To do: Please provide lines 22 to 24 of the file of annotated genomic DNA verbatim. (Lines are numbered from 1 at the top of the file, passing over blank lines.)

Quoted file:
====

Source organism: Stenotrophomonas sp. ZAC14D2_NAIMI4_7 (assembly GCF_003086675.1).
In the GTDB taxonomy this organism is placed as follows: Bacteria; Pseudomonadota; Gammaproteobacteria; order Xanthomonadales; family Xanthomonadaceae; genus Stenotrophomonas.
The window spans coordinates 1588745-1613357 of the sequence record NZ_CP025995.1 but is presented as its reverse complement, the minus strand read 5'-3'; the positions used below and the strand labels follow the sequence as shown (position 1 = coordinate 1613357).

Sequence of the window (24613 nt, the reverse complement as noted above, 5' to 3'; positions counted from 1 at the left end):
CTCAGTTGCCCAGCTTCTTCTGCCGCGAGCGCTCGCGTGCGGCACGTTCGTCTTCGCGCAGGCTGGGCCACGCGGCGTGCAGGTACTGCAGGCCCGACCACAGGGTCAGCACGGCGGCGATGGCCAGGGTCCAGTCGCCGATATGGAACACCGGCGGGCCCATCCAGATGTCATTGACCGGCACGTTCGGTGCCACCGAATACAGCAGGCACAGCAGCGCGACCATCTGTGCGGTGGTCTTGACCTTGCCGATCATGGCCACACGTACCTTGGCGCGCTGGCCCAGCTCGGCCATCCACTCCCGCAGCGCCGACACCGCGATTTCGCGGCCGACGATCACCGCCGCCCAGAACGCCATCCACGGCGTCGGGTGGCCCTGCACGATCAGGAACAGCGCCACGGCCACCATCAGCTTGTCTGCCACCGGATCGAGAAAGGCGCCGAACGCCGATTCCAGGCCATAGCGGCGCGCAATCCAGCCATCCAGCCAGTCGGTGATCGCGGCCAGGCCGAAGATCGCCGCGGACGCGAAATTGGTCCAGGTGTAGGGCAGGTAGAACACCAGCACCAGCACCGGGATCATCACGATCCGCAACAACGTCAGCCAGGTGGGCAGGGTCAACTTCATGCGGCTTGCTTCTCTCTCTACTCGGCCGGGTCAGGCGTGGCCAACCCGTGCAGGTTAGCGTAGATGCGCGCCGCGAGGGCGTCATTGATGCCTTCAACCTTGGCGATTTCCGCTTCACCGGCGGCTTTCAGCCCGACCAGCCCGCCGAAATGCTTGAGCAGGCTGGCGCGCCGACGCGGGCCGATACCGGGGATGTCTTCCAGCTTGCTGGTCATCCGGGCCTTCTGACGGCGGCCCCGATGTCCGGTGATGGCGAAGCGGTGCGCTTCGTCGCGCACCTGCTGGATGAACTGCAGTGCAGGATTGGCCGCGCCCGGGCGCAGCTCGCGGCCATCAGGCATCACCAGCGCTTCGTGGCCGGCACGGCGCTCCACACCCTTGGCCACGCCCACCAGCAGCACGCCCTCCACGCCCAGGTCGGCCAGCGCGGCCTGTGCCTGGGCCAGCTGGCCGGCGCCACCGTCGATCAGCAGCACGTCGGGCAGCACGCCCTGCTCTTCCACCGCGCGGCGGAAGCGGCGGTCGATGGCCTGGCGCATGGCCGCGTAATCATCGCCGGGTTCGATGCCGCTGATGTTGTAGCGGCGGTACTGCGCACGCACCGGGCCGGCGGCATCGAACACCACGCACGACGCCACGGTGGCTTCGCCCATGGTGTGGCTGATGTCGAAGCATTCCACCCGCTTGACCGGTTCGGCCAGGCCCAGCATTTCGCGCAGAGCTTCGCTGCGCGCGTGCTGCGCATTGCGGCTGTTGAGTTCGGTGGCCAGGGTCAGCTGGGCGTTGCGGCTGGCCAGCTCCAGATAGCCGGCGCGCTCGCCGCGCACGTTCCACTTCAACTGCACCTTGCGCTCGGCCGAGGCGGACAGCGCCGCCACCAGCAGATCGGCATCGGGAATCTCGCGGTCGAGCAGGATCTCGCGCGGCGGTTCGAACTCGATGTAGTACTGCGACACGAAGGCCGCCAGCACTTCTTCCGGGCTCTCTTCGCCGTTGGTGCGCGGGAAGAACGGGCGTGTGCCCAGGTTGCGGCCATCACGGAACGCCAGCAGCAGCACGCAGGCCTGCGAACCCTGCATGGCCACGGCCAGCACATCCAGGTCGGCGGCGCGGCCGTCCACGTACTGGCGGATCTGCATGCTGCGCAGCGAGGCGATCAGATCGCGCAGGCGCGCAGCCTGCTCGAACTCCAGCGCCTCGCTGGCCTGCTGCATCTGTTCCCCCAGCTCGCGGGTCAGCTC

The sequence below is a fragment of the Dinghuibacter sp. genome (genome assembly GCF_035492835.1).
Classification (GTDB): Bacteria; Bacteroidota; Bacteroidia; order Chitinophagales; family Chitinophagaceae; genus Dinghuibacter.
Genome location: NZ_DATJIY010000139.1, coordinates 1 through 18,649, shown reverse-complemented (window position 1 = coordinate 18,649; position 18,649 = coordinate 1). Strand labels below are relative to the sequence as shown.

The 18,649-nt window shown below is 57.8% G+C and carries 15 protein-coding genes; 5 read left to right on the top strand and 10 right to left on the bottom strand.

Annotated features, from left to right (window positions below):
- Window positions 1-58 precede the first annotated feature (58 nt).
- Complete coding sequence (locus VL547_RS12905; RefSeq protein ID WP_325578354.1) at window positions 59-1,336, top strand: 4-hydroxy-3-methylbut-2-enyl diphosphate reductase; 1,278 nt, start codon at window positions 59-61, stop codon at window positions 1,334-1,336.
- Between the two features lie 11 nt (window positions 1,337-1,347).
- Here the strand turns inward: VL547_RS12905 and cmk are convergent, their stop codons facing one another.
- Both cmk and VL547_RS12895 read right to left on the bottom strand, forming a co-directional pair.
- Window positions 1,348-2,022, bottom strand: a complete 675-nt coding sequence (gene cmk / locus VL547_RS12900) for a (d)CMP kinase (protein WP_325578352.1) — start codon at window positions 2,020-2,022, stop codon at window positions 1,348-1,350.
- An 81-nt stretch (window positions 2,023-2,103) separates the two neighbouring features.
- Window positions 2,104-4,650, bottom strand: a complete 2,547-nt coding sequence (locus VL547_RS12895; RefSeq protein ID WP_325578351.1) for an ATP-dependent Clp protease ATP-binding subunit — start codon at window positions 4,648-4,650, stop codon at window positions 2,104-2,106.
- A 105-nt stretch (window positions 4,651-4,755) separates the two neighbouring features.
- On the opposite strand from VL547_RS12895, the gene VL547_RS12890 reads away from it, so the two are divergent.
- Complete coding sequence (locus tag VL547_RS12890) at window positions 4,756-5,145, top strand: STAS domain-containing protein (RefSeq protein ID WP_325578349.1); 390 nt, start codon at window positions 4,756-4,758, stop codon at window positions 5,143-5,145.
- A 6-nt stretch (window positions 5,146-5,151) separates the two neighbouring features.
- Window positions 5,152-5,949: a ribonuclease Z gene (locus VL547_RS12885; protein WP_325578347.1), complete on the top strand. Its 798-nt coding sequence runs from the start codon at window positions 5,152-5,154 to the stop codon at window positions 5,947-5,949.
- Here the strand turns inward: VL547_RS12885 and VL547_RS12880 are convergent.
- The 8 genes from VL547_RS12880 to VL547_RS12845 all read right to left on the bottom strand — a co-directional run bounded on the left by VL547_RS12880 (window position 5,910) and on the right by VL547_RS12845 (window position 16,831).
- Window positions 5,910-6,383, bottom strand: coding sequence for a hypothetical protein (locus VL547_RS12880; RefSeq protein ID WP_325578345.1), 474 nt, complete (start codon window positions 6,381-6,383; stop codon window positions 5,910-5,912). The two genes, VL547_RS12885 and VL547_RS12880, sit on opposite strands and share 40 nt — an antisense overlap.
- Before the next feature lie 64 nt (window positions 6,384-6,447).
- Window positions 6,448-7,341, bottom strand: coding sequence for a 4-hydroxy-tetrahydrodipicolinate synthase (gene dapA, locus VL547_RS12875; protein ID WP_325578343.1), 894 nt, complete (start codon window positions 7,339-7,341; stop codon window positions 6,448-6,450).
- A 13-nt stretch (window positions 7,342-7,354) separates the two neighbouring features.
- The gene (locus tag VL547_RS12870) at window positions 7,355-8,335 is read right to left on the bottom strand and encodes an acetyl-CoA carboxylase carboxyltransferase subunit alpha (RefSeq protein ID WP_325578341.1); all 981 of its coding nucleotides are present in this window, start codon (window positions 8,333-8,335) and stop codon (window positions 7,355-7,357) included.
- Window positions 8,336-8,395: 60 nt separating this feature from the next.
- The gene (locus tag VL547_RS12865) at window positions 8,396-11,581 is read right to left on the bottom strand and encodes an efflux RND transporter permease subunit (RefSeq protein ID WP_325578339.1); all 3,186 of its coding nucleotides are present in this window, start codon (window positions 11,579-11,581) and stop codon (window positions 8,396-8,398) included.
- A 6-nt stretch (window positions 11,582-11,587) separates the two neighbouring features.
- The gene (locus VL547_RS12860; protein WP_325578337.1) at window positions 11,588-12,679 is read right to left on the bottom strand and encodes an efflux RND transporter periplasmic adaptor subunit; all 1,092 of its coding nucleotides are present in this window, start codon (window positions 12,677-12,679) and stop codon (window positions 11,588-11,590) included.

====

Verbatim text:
- A 6-nt stretch (window positions 5,146-5,151) separates the two neighbouring features.
- Window positions 5,152-5,949: a ribonuclease Z gene (locus VL547_RS12885; protein WP_325578347.1), complete on the top strand. Its 798-nt coding sequence runs from the start codon at window positions 5,152-5,154 to the stop codon at window positions 5,947-5,949.
- Here the strand turns inward: VL547_RS12885 and VL547_RS12880 are convergent.